Probiotics — pricey supplements designed to support the trillions of bacteria blossoming in our guts — have become a big business, with a market that is projected to exceed $US57 billion in the next five years.
“Probiotics are probably the single most important new food category to emerge in the last 20 years,” Scott Bass, the head of the Global Life Sciences team at law firm Sidley Austin LLP and an adviser for the FDA on its first dietary supplement website, told Business Insider.
The idea behind the pills is simple: foster the growth of beneficial bacteria in the gut and curb the growth of the bad bacteria to improve digestion, boost the immune system, and even lower rates of certain diseases.
Putting that idea into practice, however, has proven a bit more complicated than some scientists initially envisioned. So far, the effects of existing probiotic supplements have been all over the map — sometimes they help, but most of the time, they don’t. Nevertheless, supplement-makers continue to advertise their pills as beneficial for everything from weight loss to treating lactose intolerance.
The problem is that while most probiotic formulas contain tens of millions of beneficial bacteria, like Lactobacillus acidophilus, fewer than a hundred or so of those bacteria actually make it into your gut.
“Thirty billion Lactobacillus sounds good, but after going through the stomach acid, only about 43 of them survive,” Ian Orme, a distinguished professor of microbiology and pathology at Colorado State University, told Business Insider.
These “good” bacteria are supposed to replace the “bad” bacteria (like Bifodobacteria) and help you feel better.
“In other words these 43 or so bacteria politely ask the million or so anaerobic Bifidobacteria to please leave,” said Orme. “Yeah, sure.”
There are some specific incidences where the research suggests that the pills could actually help.
A rigorous 2014 review of probiotics research concluded that the supplements could be especially helpful for newborns with intensive needs. Adding “good” bacteria to the guts of infants at risk of developing the life-threatening gut disease necrotizing enterocolitis, for example, significantly reduced the chances that they’d come down with the disease.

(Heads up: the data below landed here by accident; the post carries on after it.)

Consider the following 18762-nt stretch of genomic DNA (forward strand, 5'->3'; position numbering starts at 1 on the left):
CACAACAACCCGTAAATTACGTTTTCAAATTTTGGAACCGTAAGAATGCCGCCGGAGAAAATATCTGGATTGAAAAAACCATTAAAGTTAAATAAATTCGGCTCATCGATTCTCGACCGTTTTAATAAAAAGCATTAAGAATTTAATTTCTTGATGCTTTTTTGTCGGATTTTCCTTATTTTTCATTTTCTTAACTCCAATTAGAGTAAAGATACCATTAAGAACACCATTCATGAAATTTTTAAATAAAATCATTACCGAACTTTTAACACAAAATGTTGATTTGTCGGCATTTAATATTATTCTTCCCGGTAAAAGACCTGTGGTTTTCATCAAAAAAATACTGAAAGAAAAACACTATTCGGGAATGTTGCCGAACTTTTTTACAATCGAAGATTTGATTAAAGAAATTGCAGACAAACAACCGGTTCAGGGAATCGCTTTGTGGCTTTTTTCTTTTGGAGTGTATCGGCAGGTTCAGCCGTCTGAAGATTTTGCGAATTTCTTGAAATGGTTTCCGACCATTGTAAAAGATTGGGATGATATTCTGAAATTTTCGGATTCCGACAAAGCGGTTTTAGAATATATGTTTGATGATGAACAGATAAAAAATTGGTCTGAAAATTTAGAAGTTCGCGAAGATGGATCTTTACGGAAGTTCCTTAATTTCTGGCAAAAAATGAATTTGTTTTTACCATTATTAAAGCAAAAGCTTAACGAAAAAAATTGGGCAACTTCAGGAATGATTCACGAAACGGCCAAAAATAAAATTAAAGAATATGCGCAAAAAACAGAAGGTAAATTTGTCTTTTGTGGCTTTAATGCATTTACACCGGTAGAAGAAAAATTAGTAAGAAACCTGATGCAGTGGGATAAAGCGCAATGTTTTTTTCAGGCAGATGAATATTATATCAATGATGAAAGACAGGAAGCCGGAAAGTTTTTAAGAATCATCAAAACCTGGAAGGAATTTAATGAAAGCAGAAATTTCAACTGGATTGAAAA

More recently, researchers have been experimenting with supplements called synbiotics, which combine a probiotic bacterial strain with what’s called a prebiotic — essentially a type of sugar designed to feed the beneficial bacteria and help it thrive in the gut.
The idea is that the pre- and the pro-biotic would work together to provide a combined benefit — while the probiotic settles in and pushes out the “bad” bacteria, the prebiotic hangs around and acts as its food supply, ensuring that the supplement sticks around and does its job.
Just this month, as part of the first large-scale clinical trial of its kind, researchers working in rural India found that newborns who were given a synbiotic were at a substantially lower risk of developing sepsis, a potentially fatal condition characterised by severe infection.
Some small studies have suggested that synbiotics could provide benefits to a range of other conditions influenced by the gut microbiome as well, including obesity, diabetes, and non-alcoholic fatty liver disease, but larger-scale clinical trials focusing on each of those conditions are needed.
So if you see a probiotic — or a synbiotic — for sale at your local health-foods store, know that the existing research backing up its claims is very limited.
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